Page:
Westmoreland Coal Co., the sixth-largest coal-mining business in the United States with 19 mines in six states and Canada, announced that it has filed for Chapter 11 bankruptcy and entered into a restructuring agreement with lenders in the face of $1.4 billion in debt.
A restructuring support agreement with an ad hoc group of lenders will provide that an existing $110 million bridge loan will be refinanced, the company said. That is expected “to provide adequate liquidity” to support its U.S. and Canadian business during the restructuring, the Denver Post reported.
Westmoreland said it didn’t expect any staff reductions. The company announced to shareholders in April that it was considering seeking bankruptcy protection.
“After months of thoughtful and productive conversations with our creditors, we have developed a plan that allows Westmoreland to operate as usual while positioning Westmoreland for long-term success,” Michael Hutchinson, Westmoreland’s interim chief executive officer, said in a statement. “We will continue to work constructively with the Ad Hoc Group and serve our customers in the normal course as we progress through an expedited process to restructure our long-term debt and other liabilities.”
The filing for voluntary Chapter 11 protection in U.S. Bankruptcy Court in Houston lists the Bureau of Indian Affairs and the Pension Benefit Guaranty Corp. among its 50 largest creditors with unsecured claims. Westmoreland has leases with the Crow Indian Tribe in Montana. The company reported about $770 million in assets.
The group of lenders, which holds about three-quarters of Westmoreland’s debt, will bid on the company’s assets as a way to the test the market, the company said. Westmoreland Resource Partners, an affiliate of the company, will be sold separately.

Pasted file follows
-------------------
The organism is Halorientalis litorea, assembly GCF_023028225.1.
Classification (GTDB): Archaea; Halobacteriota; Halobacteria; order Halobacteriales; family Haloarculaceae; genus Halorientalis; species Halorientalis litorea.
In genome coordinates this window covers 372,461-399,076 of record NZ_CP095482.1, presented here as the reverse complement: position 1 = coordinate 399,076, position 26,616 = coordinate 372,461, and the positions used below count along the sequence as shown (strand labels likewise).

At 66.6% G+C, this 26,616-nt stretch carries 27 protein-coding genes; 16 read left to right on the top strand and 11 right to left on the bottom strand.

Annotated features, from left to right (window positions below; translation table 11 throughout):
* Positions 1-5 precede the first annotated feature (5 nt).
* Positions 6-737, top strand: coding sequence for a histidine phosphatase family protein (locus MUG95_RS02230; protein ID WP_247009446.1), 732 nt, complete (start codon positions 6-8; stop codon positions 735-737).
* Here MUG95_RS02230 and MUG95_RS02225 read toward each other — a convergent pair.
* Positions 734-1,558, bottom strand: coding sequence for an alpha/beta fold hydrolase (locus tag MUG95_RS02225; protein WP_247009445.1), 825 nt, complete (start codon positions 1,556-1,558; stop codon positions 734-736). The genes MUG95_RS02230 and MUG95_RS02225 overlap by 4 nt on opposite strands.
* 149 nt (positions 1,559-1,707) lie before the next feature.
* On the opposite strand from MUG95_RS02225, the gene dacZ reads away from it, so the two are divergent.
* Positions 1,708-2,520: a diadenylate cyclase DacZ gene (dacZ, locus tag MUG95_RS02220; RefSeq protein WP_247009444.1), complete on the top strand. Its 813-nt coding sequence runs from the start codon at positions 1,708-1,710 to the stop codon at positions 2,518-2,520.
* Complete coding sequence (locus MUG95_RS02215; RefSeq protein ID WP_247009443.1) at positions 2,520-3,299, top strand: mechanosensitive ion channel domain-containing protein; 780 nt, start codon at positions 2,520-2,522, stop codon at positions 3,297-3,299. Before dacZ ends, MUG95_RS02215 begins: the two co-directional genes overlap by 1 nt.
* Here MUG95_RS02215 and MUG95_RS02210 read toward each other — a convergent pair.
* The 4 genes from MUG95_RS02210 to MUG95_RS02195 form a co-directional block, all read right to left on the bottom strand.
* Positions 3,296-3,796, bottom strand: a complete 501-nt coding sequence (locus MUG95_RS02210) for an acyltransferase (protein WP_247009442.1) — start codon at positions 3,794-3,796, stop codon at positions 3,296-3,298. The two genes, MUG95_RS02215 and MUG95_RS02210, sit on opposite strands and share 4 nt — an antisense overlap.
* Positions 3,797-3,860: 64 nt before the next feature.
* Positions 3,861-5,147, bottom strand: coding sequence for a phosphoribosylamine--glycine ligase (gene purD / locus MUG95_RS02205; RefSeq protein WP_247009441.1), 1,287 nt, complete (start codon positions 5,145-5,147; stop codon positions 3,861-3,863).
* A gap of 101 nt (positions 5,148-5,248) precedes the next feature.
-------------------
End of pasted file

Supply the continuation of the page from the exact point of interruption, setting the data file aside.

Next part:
Westmoreland is among several coal companies that have filed for bankruptcy protection or continue to struggle as concerns about greenhouse gas emissions from coal-fueled power plants have grown, and natural gas and renewable energy have become increasingly more economical than coal. There has been a push by environmental organizations as well as some businesses in this country and others to stop investing in coal companies as a way to battle climate change.
Coal companies and trade associations have expressed more optimism about the industry’s fate as the Trump administration has moved to roll back regulations of carbon dioxide emissions that were key to the Obama administration’s plan to reduce greenhouse gases.
Moves to divest from coal have met some push-back, including in Colorado, where Westmoreland is based. Some western Colorado counties as well as the Wyoming state treasurer threatened to shift their business from the San Francisco-based Bank of the West when it said this summer that it would stop investing in certain coal operations, oil and gas drilling in the Arctic and tobacco-related businesses.